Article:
Delivery service giant United Parcel Service Inc. (NYSE:UPS) announced on May 18 that it's launching an industrial-strength, on-demand 3D-printing service network this summer. The operation will link its global logistics network with 3D printers at more than 60 UPS stores in the U.S. and Fast Radius' on-demand production facility in Louisville, Kentucky. 

Start-up Fast Radius, in which UPS has invested, is located on the UPS Supply Chain Solutions Campus, near UPS' worldwide air hub at the Louisville International Airport. This location should provide UPS' 3D printing service with a significant delivery speed advantage over such services offered by 3D Systems Corporation (NYSE:DDD)Stratasys Ltd. (NASDAQ:SSYS), Proto Labs (NYSE:PRLB), and others. 

This news didn't get as much press as it deserves because it was overshadowed by HP Inc.'s highly anticipated launch of its first 3D printer the day before.

Here's what you should know.

Several of Fast Radius' 3D printers. Image source: Fast Radius.

UPS' 3D printing network

UPS isn't a newbie to the 3D printing space; its UPS Store was the first nationwide retailer to offer in-store 3D printing services in 2014. The company rolled out this service in collaboration with Stratasys, with Stratasys' uPrint 3D printers the exclusive machines used.

The delivery service titan upped its involvement in 3D printing in May 2015, when it initially partnered with Fast Radius (then named CloudDDM -- DDM stands for "direct digital manufacturing") for the launch of a nearly fully automated 3D printing factory equipped with 100 printers, according to The Wall Street Journal. The rollout of the 3D printing network, however, takes things to a new level, as the network will make the partners' 3D printing services accessible to significantly more potential users.

UPS is also teaming up with German software giant SAP (NYSE:SAP) on this initiative. SAP's supply chain solutions will be integrated with UPS' manufacturing solutions and global logistics network to simplify the industrial manufacturing process. 

How the process generally works:

  • Customers place their 3D printing orders on Fast Radius' website.
  • Orders will be directed to the optimal manufacturing facility (Fast Radius contracts out capabilities that it doesn't possess) or UPS Store location based on geography, speed, and product quality requirements.
  • Orders can be shipped as early as same day.
  • Any person or company globally can use the network.

The 3D printing network's speed advantage

Setting up operations on the UPS Supply Chain Campus was a key part of Fast Radius' business plan. This location, coupled with UPS' expertise in logistics and Fast Radius' nearly fully automated 3D-printing platform allows the company to generally take orders "up to 6 p.m. Pacific Standard Time, or when most suppliers are having to box up an order for pick-up, and still get them delivered next day," according to its website.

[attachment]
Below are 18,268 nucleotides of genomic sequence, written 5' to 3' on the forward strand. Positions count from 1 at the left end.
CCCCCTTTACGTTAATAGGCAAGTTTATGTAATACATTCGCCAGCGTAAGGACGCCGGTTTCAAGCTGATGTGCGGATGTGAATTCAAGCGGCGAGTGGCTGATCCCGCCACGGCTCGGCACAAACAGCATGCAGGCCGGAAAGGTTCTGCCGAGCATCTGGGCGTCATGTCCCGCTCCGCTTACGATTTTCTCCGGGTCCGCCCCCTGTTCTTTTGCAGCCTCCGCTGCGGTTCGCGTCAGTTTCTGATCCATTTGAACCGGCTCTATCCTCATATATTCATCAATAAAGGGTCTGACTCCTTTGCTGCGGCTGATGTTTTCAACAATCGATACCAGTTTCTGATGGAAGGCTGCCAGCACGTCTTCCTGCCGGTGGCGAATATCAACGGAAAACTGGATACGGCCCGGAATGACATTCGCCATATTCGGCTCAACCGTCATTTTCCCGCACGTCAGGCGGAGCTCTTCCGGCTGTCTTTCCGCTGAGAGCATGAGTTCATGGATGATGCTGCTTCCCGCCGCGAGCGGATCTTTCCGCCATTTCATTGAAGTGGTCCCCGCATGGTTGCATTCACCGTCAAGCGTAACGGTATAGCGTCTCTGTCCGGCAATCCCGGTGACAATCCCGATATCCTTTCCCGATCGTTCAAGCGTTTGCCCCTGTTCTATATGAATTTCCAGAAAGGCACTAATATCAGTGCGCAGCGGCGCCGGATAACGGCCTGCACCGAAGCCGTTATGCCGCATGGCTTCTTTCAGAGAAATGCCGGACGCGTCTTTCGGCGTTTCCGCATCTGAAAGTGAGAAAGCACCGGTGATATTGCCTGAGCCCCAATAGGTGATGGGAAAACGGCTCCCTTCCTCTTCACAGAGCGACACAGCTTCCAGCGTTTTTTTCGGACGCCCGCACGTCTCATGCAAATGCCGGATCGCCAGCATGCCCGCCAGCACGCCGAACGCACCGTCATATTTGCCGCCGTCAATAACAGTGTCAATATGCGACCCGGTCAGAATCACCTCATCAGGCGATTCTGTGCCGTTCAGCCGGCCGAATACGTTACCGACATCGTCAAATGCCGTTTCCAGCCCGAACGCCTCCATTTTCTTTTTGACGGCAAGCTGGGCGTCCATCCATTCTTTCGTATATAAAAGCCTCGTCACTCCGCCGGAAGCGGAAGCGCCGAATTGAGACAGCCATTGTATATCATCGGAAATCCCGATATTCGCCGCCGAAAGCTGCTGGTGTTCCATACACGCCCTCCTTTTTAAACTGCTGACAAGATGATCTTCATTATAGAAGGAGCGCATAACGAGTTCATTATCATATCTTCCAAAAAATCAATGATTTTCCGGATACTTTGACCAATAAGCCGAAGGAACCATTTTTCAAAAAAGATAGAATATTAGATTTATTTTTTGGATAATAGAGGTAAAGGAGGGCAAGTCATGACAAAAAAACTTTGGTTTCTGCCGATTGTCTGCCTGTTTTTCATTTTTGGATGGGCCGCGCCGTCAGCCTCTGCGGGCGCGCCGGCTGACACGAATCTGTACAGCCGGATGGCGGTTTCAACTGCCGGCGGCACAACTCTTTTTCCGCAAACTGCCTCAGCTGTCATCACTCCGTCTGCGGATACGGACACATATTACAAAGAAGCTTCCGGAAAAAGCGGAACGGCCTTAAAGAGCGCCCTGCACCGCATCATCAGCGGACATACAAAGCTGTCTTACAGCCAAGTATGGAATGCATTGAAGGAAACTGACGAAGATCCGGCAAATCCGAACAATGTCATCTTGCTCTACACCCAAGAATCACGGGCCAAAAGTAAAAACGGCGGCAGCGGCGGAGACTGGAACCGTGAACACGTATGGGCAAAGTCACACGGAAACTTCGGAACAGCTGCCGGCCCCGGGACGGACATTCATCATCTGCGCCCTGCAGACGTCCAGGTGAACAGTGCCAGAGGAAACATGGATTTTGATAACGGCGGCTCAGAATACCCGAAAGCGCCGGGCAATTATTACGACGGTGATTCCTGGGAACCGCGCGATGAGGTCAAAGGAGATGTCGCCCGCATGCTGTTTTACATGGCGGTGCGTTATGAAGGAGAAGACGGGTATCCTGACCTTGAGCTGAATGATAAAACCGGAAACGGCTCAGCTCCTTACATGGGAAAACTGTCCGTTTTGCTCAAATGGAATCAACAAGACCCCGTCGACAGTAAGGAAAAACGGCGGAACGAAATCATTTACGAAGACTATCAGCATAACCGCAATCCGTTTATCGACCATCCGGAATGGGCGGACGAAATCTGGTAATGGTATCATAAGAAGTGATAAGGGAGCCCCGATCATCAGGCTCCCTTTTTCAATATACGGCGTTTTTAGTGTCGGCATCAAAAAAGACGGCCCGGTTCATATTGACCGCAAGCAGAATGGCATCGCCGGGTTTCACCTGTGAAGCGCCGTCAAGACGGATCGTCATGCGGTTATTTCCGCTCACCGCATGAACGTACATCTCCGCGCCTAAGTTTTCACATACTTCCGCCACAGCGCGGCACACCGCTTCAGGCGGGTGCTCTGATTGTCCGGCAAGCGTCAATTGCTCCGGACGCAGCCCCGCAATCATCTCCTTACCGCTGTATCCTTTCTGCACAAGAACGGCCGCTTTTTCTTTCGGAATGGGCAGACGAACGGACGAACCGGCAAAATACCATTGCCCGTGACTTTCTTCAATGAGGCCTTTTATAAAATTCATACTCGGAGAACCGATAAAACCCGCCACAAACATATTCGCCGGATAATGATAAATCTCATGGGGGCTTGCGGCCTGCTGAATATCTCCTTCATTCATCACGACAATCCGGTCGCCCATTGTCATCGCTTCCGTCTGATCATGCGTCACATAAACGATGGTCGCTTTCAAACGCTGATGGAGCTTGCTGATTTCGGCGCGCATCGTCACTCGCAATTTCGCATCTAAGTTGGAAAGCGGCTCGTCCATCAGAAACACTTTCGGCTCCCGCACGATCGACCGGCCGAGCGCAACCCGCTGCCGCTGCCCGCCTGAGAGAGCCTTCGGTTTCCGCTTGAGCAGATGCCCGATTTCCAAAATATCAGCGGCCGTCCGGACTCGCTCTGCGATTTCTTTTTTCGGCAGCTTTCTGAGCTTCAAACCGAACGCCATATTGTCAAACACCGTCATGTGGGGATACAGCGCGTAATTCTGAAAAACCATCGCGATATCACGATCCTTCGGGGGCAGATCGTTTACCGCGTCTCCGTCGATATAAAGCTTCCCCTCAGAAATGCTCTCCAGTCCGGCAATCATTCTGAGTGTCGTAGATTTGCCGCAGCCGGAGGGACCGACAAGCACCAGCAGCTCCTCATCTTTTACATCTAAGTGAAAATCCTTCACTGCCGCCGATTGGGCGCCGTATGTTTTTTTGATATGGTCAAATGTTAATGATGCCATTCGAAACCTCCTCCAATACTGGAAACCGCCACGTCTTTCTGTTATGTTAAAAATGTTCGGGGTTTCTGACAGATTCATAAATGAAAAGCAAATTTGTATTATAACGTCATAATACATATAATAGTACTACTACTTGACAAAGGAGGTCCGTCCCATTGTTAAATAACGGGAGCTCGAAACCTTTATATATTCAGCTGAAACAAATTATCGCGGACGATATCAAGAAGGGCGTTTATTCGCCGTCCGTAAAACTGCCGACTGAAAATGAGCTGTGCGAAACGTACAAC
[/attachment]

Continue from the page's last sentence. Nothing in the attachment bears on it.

Fast Radius' nearly fully automated factory. The company was formerly named CloudDDM. Image source: Fast Radius.

About Fast Radius

Fast Radius' on-demand rapid prototyping and manufacturing capabilities include both traditional manufacturing techniques and 3D printing. In this way, it's more similar to Proto Labs than to 3D Systems or Stratasys. UPS invested in this start-up last year through its venture capital arm.

The company's website shows that it works with both polymers and metals, and possesses all the major 3D printing technologies, including fused deposition modeling (FDM), selective laser sintering (SLS), stereolithography (SLA), PolyJet, and direct metal laser sintering (DMLS).

There's an unknown with respect to its 3D printers. The company's website says that it uses "automated additive manufacturing systems built on proprietary technology." Its website also includes a snippet from Metal Miner's interview with co-founder and Chairman Mitch Free, where Free is quoted as saying, "Our printers are purpose-built and not commercially available." These quotes could suggest that the 3D printers themselves are proprietary, but that doesn't seem seem likely, at least not entirely. For instance, PolyJet is Stratasys' proprietary technology, which means that others cannot manufacture printers using this tech. 

I reached out to Fast Radius with several questions about the 3D printers and have not heard back. So, I can only speculate. I'd guess that the company has purchased some to many of its 3D printers from manufacturers, such as Stratasys, and then significantly altered them. Standard commercialized models would need to be altered given that Fast Radius' platform is nearly fully automated. 

Fast Radius has global expansion plans, according to co-founder and CEO Rick Smith's statement in UPS' press release. The company's website lists Steelcase, Flex, GoPro, and Georgia-Pacific as customers. 

Why UPS is testing the 3D printing waters

UPS' forays into 3D printing are likely as much about defense as offense. Like many companies involved in the manufacturing supply chain, the delivery giant can't yet know exactly how 3D printing will impact its business, as industry dynamics are in the early stages of unfolding. UPS obviously doesn't want to see 3D printing take a big chunk out of its $58-billion-per-year package and freight transportation empire, just as the internet significantly cut into its document delivery business.

Given UPS' 3D printing services network speed advantage, competitors such as 3D Systems, Stratasys, and Proto Labs will need to continue to successfully differentiate their service offerings.

This article represents the opinion of the writer, who may disagree with the “official” recommendation position of a Motley Fool premium advisory service. We’re motley! Questioning an investing thesis -- even one of our own -- helps us all think critically about investing and make decisions that help us become smarter, happier, and richer.